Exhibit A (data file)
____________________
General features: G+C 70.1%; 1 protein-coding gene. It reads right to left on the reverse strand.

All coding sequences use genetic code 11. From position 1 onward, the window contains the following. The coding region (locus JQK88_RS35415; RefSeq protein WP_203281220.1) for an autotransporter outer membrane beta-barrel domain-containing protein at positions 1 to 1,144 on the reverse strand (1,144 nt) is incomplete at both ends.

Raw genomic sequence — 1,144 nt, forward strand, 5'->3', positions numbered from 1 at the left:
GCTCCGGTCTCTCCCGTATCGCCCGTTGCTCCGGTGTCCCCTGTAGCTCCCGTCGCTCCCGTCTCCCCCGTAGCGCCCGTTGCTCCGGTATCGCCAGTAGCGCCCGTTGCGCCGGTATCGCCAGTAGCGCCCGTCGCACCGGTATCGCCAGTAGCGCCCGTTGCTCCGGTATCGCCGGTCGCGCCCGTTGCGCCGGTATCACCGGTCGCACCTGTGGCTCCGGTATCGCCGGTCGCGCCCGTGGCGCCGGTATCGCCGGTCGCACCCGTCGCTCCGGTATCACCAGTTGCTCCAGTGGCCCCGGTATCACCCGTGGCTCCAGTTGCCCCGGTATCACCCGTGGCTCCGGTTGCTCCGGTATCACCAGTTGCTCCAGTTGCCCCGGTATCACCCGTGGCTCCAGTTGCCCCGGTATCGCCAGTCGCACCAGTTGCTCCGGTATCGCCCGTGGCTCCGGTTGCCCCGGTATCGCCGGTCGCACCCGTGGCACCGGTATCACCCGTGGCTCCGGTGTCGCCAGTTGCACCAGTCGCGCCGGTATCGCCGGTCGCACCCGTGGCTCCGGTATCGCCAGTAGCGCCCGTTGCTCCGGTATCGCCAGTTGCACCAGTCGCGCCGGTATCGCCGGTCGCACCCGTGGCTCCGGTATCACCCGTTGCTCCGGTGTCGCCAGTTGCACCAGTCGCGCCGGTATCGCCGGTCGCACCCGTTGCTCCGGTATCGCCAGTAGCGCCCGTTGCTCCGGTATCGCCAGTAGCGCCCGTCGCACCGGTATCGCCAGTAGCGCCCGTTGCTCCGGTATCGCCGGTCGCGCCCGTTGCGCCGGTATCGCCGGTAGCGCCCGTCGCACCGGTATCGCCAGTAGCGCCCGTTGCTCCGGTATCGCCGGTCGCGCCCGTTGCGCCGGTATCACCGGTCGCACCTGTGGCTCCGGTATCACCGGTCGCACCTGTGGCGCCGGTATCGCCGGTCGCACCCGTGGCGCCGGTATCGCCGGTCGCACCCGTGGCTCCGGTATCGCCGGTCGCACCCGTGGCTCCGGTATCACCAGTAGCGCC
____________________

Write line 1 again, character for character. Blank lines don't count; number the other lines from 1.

General features: G+C 70.1%; 1 protein-coding gene. It reads right to left on the reverse strand.